Finding Long Lost Friends…

If you’re like me, as you get older you wonder more and more about your friends from the past. Are they happy, do they have big families, where do they live, what do they do, are they still alive and this one is huge: Do they even remember you?

Recently while checking my Facebook account, I received two friend requests. I was both shocked and very excited to see them as they were very good friends of mine from 11th & 12th grade. What were the odds that these two found me on a day that I totally needed a mood lift?

Needless to say, I didn’t get much done that day because I was too excited trading messages with them and rekindling friendships that I know will last the rest of our lifetimes.
See friends are super important to me because unlike some people who grew up in one house and had the same friends their entire lives (Like my daughter), I went to thirteen schools before I graduated high school, and I wasn’t even a military kid. (I’ll just note that to date, I have had 23 addresses in my life and have lived in my current one for 15 years) I have friends spread all over the US, but lost contact with most of them with each move to the next place. Now, with the help of technology, I’m finally connecting with many of these friends. I’ve found people as far back as the seventh grade when I lived in Sarasota Florida (My favorite place out of all my addresses).
I think it’s super exciting to connect with these people and find out about their lives, laugh about the things we got into, and share the trials and tribulations of our adult lives. Some were shocked to find out I was a police officer (see they knew what I did as a teen). Others are pleasantly surprised to find I was a writer, although a recently found friend asked me, “When did you start this? You hated reading and writing back in school.”
There are still a handful of people I would love to touch base with, if only to say, hello, I’ve thought of you over the years and I hope you are happy. I won’t give up in finding them and hope that maybe someday I’ll get the chance to say hello to them.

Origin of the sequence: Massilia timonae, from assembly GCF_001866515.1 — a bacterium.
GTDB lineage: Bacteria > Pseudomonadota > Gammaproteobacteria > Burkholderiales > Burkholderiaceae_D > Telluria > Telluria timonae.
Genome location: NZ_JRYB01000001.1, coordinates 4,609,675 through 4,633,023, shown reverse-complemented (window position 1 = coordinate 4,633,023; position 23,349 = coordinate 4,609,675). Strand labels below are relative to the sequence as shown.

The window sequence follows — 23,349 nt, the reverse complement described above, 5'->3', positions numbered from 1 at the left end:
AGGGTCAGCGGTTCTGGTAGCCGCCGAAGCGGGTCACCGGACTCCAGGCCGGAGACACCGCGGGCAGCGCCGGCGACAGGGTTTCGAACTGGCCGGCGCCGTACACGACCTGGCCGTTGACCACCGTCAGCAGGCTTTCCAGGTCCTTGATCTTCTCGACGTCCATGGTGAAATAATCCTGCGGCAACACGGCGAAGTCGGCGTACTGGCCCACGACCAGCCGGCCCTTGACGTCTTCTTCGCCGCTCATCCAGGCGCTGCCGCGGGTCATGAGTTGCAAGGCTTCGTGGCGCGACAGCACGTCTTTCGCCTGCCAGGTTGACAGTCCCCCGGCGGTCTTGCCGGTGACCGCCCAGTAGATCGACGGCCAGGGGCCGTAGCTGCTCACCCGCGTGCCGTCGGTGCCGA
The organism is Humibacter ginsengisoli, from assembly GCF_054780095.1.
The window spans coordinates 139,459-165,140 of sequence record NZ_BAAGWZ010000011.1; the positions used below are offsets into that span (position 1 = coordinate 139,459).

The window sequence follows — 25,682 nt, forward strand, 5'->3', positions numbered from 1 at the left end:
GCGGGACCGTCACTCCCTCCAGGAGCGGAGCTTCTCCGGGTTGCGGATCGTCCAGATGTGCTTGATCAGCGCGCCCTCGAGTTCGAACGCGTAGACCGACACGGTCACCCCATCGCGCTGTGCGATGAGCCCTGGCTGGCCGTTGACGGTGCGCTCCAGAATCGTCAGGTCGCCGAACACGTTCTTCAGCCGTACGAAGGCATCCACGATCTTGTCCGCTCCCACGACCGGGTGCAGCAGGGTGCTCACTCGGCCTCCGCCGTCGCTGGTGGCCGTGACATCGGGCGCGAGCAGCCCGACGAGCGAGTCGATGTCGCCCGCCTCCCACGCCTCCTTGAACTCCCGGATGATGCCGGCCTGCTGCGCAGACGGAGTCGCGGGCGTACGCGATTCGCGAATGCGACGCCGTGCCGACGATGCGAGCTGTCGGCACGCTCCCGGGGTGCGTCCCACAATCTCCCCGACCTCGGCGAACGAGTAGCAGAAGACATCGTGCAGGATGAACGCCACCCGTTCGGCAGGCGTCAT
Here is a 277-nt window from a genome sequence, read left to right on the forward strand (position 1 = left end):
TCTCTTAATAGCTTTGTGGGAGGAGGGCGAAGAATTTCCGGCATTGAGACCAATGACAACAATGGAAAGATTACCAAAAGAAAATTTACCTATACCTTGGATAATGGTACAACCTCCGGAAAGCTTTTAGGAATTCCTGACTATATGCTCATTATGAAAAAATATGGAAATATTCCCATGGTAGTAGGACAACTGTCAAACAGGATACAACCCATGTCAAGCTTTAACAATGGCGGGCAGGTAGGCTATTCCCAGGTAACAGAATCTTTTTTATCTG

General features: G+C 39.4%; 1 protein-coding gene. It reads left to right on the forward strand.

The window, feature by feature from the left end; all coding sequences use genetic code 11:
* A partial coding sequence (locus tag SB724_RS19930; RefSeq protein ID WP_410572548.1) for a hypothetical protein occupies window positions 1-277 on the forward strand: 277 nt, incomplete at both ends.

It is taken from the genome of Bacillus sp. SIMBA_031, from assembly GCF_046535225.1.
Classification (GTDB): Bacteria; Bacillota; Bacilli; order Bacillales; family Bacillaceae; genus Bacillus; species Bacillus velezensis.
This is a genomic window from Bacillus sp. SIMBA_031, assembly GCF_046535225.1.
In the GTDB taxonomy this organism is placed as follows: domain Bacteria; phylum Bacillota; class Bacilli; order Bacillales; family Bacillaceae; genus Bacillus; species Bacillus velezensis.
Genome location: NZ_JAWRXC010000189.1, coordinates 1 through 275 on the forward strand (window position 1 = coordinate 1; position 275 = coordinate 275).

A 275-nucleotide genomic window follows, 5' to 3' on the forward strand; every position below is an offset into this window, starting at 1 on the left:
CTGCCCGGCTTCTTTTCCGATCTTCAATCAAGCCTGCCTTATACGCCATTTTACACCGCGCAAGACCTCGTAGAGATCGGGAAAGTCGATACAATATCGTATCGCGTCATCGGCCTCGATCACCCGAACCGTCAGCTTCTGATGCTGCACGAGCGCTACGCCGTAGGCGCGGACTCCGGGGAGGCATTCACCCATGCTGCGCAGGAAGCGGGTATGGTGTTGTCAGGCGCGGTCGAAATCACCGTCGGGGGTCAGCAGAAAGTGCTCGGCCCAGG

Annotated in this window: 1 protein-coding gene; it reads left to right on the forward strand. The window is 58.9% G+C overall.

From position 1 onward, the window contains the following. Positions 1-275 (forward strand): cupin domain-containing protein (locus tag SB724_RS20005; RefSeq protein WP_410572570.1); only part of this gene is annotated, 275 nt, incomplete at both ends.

I have a story about finding a first love years later, it’s called Tempt Me Too. I hope you check it out! Or you can download a copy to listen from Audible Audio  
Also don’t forget to enter our Janaury Contest on our Home page!

Working with a friend

As a writer, you spend a lot of time in your head, and you know where and how you want your story to go, but what happens when you co-write with someone?

Everything Changes – that’s what happens.

Recently, a good friend of mine, Amy Manemann (she’s actually like a little sister to me), decided to write a book series together. We threw some ideas back and forth about two female detectives working together who were complete opposites. The ideas started to take form and we really started to think on them.

It’s wasn’t long before we had our characters decided. She is writing, Detective Evie Harper, a rookie detective who is by the book, thinks before she speaks and lives by her integrity. Me? I’m writing Detective Kali Man, she’s been in major crimes for several years and she lives by never getting attached to anything. She’s a love them and leave them girl who doesn’t hold back her thoughts.

So how does it work when you write with another author? There are many ways, but this is how we do it!

Amy wrote the first book, a novella called Love Lorn, that introduces her character. It released in March. I wrote the second book, Love Torn, to introduce my character and it releases in May. In August, our first Co-Authored Book, Love Inked, will be released where these two come together as partners.

Love Inked starts out with Kali coming into work. I wrote the first chapter and then I sent it to Amy. She read it – laughed her butt off – made notes and then sent it back. Then she wrote Chapter 2 from Evie’s point-of-view and sent it to me and I did the same back to her. Generally, we know where the chapter will go, but we don’t know how the other person is going to get it there.

There is a theme to our series, Twisted Love, and that’s why we named it that. We keep a document with plot ideas and scenes for certain books so we can keep them flowing. Right now, the series will consiste of two novellas that introduce the series, and then four full-length novels that carry through one major crime and several smaller ones. Ironically, we are still writing book 3 of the series, Love Inked, but we already know how book 6 will end – and we even discussed what could happen after! 

It’s exciting and challenging to write with someone else because you never know what they might throw at you, and how you are going to need to deal with it. It’s kind of like real life in that way and makes the story even more exciting.